There are places in the world where for reasons that are beyond logic, you cannot visit or even contemplate living a life of safety and calm. War, politics, terrorism, poverty, crime, environmental degradation and persecution are just some of the ways that the very existence of human beings is imperilled in those places.
Canada has become a refuge and sanctuary for people who must leave their homes and often their families, travelling across seas, continents and oceans in search of safety. Think of how difficult it must be to survive if you live in zones of conflict and repression like Syria, Colombia, Turkey, Iraq — the list goes on and on.
This new CD from Sultans of String takes us on a journey to many of the almost mythical musical origins of those people. Chris McKhool, the amazing violinist who is the leader of Sultans of String, has brought together more than a dozen talented guests to create for us a voyage through Arabia and beyond.
Unusual to my western ears are instruments, lyrics and tunes that really transform our listening experience. There are tunes with odd time signatures, interesting rhythms and voices singing in lilting and uplifting lyrical patterns. Almost all of these guest musicians have come to Canada as refugees or immigrants.
Sultans of String’s virtuoso performers are Chris McKhool (violin), Drew Birston (bass, Moog synth), Kevin Laliberté (guitars) and Rosendo ‘Chendy’ Leon (drums, percussion and palmas). They have perfectly integrated voices and instruments from all over the world into this astounding music.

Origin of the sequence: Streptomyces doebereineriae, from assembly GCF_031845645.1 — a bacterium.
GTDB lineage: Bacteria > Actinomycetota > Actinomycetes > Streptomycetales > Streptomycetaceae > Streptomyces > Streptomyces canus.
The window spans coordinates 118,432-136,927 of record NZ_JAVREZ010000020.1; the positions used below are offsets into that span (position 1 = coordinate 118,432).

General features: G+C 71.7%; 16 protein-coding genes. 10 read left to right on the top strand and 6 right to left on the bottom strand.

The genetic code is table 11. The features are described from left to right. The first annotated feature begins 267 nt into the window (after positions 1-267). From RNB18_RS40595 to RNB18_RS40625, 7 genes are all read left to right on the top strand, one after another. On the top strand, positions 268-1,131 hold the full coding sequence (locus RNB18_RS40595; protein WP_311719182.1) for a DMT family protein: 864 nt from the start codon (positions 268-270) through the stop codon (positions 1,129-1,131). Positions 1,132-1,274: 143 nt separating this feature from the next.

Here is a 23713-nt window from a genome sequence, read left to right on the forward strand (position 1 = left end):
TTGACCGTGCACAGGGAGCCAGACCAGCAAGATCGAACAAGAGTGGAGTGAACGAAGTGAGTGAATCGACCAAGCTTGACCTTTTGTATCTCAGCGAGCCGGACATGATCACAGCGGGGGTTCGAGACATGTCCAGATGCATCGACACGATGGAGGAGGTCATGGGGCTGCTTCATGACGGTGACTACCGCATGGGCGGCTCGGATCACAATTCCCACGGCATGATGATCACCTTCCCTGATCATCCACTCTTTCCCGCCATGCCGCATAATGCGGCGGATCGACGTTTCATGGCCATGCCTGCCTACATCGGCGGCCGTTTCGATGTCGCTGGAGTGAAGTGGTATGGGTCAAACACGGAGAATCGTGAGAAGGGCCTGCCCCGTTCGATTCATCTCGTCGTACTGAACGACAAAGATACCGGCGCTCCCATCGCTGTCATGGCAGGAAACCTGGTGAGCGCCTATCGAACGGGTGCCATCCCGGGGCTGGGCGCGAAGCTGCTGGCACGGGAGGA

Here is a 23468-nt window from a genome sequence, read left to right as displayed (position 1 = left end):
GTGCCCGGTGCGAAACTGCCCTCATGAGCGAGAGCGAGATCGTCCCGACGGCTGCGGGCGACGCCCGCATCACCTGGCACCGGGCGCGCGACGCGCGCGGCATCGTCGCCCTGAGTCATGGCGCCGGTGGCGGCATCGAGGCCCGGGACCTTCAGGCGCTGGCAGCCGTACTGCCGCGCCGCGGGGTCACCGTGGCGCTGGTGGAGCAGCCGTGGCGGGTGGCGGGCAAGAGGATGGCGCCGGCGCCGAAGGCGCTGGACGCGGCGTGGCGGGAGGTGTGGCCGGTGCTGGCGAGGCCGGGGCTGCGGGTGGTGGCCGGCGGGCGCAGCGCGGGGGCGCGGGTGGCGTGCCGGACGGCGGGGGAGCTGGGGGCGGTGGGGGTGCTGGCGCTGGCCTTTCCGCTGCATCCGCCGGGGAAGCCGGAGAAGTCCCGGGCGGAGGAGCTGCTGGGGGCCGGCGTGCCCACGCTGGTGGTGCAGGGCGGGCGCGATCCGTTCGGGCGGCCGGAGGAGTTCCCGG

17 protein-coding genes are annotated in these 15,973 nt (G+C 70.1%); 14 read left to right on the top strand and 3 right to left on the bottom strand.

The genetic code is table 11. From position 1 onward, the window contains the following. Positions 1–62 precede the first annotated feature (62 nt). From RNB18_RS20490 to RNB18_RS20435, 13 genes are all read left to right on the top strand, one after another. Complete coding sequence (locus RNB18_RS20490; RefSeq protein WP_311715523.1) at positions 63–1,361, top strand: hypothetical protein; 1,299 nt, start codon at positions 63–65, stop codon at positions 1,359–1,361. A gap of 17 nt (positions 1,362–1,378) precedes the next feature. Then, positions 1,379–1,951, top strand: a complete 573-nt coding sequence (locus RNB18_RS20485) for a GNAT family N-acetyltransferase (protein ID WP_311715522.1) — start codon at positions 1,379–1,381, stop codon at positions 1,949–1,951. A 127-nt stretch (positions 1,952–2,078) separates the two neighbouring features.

We hear the gaita flute and percussion from Juan Carlos Medrano from Colombia; tabla by Ravi Naimpally, originally from India; and tar, played by Padideh Ahrarnejad from Iran. Saskia Tomkins from England plays the Swedish nyckelharpa; Fethi Nadjem from Algeria plays mandole, and Amchok Gompo from Tibet plays wooden flute. On the track aptly named “Hurricane,” Turkish strings come into the soundscape via Gündem Yayli Grubu, along with fellow Turkish musician Mehmet Akatay who plays darbuka and riq, along with other percussion instruments. Marito Marques from Portugal brings us the sound of the kalimba on “Asi Soy,” a song which perfectly marries vocals from Tamar Ilana with Eddie Paton’s high strung guitar and Turkish strings from Gündem Yayli Grubu. It is at once a joyful celebration of the freedom to make music and song that these musicians now enjoy in Canada.
And to root the whole musical experience, we meet several First Nations people, who have hosted us immigrants on their ancestral lands for hundreds of years. Dr. Duke Redbird, Twin Flames (Jaaji and Chelsey June), and Tamar Ilana, all lend their voices and words to this recording. It is a completion that brings us full circle to the ideas of hospitality, conviviality, and a sharing of cultures and music in this sanctuary of a country.
You’ll be delighted by this recording, and even more when you see the band in performance. Check out the band’s really busy tour schedule at: www.sultansofstring.com